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Distance-learning increasingly forms part of many academic and professional courses. OxPal, a collaboration between University of Oxford medical students and doctors and their counterparts in the occupied Palestinian territory (oPt), sought to evaluate the feasibility and efficacy of interactive online distance-learning through a pre-established international partnership as a method for rapid knowledge sharing during the novel coronavirus disease 2019 (COVID-19) response. Two interactive online lectures for medical students and clinicians in the oPt on the COVID-19 pandemic were conducted. The first lecture was an 'Introduction to COVID-19' and the second focused on 'Data-sharing during the pandemic'. 212 and 174 attended each lecture, respectively. Feedback was via an online questionnaire. >95% of respondents indicated the lectures covered a gap in their medical education. 87% and 77% of respondents rated lecture quality 'Good' or 'Excellent' for the two lectures respectively. Qualitative feedback elicited requests for more clinically focused lectures, which have since been provided. Online lectures are feasible and effective for rapid education of medical students and clinicians in the oPt in a public health emergency. We hope this encourages other institutions to provide similar support in the oPt and other 'tutor-deplete' regions facing specific geopolitical challenges to local medical education.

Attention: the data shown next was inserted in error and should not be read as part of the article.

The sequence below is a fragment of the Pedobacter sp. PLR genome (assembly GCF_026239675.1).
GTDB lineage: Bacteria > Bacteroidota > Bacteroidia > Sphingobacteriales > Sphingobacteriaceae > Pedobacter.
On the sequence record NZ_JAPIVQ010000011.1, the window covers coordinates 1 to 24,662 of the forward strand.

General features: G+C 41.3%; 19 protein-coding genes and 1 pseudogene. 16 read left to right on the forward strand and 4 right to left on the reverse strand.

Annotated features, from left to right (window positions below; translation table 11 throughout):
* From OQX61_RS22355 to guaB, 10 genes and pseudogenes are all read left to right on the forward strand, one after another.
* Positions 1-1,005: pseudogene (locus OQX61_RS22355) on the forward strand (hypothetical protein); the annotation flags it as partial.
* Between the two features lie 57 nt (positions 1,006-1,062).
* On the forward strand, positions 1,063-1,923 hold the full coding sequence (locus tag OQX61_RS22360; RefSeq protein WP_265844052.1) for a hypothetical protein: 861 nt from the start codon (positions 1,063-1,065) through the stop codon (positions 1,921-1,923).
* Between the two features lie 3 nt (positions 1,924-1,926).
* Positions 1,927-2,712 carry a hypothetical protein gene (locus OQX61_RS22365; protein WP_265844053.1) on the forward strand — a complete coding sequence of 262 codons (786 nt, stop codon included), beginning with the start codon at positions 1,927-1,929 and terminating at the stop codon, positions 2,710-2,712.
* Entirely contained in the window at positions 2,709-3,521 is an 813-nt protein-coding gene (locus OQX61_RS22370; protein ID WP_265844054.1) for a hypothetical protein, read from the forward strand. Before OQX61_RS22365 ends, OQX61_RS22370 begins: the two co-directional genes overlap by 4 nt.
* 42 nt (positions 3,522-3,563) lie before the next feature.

Original publication




Journal article


Med Confl Surviv

Publication Date





55 - 68


COVID-19, Medical education, distance-learning, online learning, pandemic, Arabs, COVID-19, Clinical Medicine, Computer-Assisted Instruction, Curriculum, Education, Distance, Education, Medical, Humans, Jordan, Students, Medical, Surveys and Questionnaires